In 2008, the U.S. President’s Emergency Plan for AIDS Relief (PEPFAR) was reauthorized and included language calling for prevention with MSM and research to understand the impact of HIV on MSM. Also in 2008, the former presidents of Zambia and Mozambique, chairing the United Nations’ Economic Commission for Africa, issued a report calling for HIV prevention with MSM and opposing legal discrimination against them. The Global Fund for HIV, Tuberculosis and Malaria is also promoting MSM concerns. In May 2011, the U.S. Office of the Global AIDS Coordinator issued field guidance on MSM (see U.S. President’s Emergency Plan for AIDS Relief, 2011). The guidance gives suggestions for providing HIV prevention to MSM in Africa, the Caribbean and elsewhere.


The alarming number of HIV infections among gay and bisexual men makes it imperative that U.S. and global agencies as well as state and local health departments combat antigay bias as a public health threat. School-based initiatives that affirm LGBT youth, social marketing campaigns that challenge family rejection and social isolation, and other gay-affirming interventions should be implemented on a broader scale to challenge antigay stigma and promote the health and well-being of gay and bisexual men and transgender women.

About the authors

Sean Cahill, PhD, is the director of health policy research at the Fenway Institute in Boston, Mass., where he oversees efforts to adapt Fenway’s LGBT health and HIV/AIDS research data and findings to better advocate for a progressive public health policy. He was the former managing director of public policy, research and community health at the Gay Men’s Health Crisis in New York and an adjunct assistant professor of public administration at New York University’s Robert Wagner School of Public Service. His policy priorities have included promoting a national HIV/AIDS strategy, advocating for LGBT elders and HIV-positive elders through the Older Americans Act reauthorization, repealing the HIV entry ban, and preventing HIV among gay and bisexual men in Africa and the Caribbean through the President’s Emergency Plan for AIDS Relief. He serves on the New York City Ryan White Planning Council.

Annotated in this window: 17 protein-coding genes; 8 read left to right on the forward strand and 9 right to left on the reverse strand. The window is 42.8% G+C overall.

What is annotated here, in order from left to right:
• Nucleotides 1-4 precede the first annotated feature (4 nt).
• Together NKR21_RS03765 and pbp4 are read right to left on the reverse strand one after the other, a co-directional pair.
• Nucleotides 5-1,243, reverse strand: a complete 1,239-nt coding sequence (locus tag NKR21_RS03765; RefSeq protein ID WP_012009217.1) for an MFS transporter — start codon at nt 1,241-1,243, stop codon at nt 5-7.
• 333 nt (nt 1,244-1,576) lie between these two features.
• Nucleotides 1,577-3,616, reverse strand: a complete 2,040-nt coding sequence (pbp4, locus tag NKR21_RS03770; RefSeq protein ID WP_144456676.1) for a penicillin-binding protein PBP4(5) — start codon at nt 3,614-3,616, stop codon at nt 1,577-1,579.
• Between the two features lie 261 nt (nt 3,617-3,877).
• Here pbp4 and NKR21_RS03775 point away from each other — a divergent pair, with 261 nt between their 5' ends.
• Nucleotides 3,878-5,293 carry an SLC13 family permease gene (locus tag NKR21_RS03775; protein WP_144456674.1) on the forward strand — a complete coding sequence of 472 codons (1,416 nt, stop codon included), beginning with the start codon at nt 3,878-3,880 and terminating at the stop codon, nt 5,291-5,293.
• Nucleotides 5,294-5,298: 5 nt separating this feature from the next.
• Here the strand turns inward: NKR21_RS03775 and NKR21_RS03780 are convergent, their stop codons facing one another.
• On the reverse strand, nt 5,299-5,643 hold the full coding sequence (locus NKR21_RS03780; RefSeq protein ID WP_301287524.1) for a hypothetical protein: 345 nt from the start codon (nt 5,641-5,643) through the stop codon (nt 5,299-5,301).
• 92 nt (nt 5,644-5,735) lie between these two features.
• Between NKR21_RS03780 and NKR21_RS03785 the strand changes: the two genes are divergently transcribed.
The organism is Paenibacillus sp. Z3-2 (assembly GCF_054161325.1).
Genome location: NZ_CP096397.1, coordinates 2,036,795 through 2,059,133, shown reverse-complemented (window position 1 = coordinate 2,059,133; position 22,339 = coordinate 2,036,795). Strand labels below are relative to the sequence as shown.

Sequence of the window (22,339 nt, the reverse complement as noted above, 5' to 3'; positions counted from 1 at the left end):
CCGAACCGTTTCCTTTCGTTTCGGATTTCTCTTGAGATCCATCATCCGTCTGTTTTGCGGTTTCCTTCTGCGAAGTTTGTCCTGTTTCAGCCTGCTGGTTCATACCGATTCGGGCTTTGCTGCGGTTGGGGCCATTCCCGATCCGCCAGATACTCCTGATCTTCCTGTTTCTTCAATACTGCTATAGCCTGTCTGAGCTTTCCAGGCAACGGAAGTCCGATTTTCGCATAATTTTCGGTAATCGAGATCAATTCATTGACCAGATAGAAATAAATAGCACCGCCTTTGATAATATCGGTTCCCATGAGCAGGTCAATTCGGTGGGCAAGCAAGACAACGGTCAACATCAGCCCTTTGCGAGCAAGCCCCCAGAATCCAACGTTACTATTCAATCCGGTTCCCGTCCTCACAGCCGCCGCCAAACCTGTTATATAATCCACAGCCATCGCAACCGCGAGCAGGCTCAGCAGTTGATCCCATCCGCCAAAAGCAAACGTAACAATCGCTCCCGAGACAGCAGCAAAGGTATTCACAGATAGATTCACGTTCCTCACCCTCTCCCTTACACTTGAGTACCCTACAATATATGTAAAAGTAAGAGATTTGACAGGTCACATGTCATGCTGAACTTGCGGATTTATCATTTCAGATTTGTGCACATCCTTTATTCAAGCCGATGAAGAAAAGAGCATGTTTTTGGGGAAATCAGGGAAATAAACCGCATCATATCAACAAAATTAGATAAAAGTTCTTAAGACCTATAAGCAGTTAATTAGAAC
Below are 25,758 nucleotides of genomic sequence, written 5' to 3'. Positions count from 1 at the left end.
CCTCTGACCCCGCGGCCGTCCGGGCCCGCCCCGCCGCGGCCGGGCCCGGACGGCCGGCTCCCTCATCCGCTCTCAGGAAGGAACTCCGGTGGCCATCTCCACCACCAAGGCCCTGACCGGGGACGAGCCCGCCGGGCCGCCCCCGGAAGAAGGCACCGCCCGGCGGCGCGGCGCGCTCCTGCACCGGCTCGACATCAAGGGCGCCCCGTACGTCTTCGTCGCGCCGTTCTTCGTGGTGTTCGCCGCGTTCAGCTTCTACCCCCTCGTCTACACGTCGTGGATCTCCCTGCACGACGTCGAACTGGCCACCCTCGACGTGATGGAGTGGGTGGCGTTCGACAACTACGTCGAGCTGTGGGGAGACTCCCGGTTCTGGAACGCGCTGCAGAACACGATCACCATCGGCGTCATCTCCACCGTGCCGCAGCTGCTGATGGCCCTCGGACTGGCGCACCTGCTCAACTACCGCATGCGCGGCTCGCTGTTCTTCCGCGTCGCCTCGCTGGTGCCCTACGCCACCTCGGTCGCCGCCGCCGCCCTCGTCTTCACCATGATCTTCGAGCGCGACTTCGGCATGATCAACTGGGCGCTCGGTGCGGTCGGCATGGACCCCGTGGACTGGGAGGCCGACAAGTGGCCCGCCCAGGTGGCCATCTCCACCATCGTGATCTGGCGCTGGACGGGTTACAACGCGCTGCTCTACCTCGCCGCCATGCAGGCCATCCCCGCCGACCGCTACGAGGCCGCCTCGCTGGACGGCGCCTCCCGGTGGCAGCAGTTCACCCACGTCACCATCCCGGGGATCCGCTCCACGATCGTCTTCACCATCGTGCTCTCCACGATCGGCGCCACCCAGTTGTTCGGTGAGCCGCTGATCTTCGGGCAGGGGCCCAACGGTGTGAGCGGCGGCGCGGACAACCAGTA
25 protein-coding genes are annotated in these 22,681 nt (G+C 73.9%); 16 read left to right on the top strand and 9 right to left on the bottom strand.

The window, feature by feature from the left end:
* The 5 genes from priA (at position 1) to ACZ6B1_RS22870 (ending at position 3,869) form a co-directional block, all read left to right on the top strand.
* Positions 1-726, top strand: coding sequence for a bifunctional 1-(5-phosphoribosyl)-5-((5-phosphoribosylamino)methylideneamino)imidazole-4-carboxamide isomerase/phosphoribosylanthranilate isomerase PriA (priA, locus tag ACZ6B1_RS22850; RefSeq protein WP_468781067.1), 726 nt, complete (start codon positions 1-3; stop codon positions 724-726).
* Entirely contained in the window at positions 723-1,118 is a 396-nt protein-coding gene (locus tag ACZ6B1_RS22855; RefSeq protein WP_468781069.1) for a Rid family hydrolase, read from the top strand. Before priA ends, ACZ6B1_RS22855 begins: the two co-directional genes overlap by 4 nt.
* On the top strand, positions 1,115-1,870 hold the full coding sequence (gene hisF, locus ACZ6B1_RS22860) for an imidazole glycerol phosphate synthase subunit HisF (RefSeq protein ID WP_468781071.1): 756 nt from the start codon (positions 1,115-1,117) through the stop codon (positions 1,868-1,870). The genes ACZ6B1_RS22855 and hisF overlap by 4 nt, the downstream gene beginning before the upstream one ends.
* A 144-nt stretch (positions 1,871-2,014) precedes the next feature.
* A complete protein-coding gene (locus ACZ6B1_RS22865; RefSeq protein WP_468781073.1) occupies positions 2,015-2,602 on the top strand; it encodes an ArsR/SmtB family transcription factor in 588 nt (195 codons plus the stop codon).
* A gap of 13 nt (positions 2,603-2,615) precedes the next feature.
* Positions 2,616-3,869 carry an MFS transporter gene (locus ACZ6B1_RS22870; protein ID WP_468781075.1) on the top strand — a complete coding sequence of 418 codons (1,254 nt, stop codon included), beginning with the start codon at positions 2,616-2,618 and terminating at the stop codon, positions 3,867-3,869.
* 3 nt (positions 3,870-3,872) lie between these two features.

Dr. Cahill directed the National Gay and Lesbian Task Force Policy Institute from 2001 to 2007, where he led research and policy analysis on demographics, poverty/homelessness, family recognition, aging, voting, the antigay movement, and other topics. He is the author of two books on LGBT family policy and the forthcoming "Lesbian, Gay, Bisexual and Transgender Youth in America’s Schools: Research, Policy, and Practice" (University of Michigan Press). His latest publication is “Black and Latino Same-Sex Couple Households and the Racial Dynamics of Anti-Gay Activism” in "Black Sexualities: Probing Powers, Passions, Practices, and Policies" (Rutgers University Press, 2010).

Robert Valadéz, MSW, is a policy analyst at the Gay Men’s Health Crisis, the world’s oldest HIV/AIDS service organization. He was a 2009 recipient of the Urvashi Vaid Fellowship of the Policy Institute of the National Gay and Lesbian Task Force. He previously held tenures at the Sexual Health and Rights Project of the Open Society Institute and the Family Services Program of the L.A. Gay & Lesbian Center. He received his master’s degree in social welfare policy from the Columbia University School of Social Work.


amfAR, the Foundation for AIDS Research. (2008). MSM, HIV, and the road to universal access—How far have we come? (PDF, 585KB)

Baral, S., Sifakis, F., Cleghorn, F., & Beyrer, C. (2007). Elevated risk for HIV infection among men who have sex with men in low and middle-income countries 2000–2006: A systematic review (PDF, 297KB). PLoS Med, 4(12), e339.

Beyrer, C. (2008). Hidden yet happening: The epidemics of sexually transmitted infections and HIV among men who have sex with men in developing countries. Sexually Transmitted Infections, 84, 410-412.

Bontempo, D.E., & D’Augelli, A.R. (2002). Effects of at-school victimization and sexual orientation on lesbian, gay, or bisexual youths’ health risk behavior. Journal of Adolescent Health, 30, 364-374.
Centers for Disease Control and Prevention. (2007). Cases of HIV infection and AIDS in the United States and dependent areas, 2007. HIV/AIDS Surveillance Report, 19.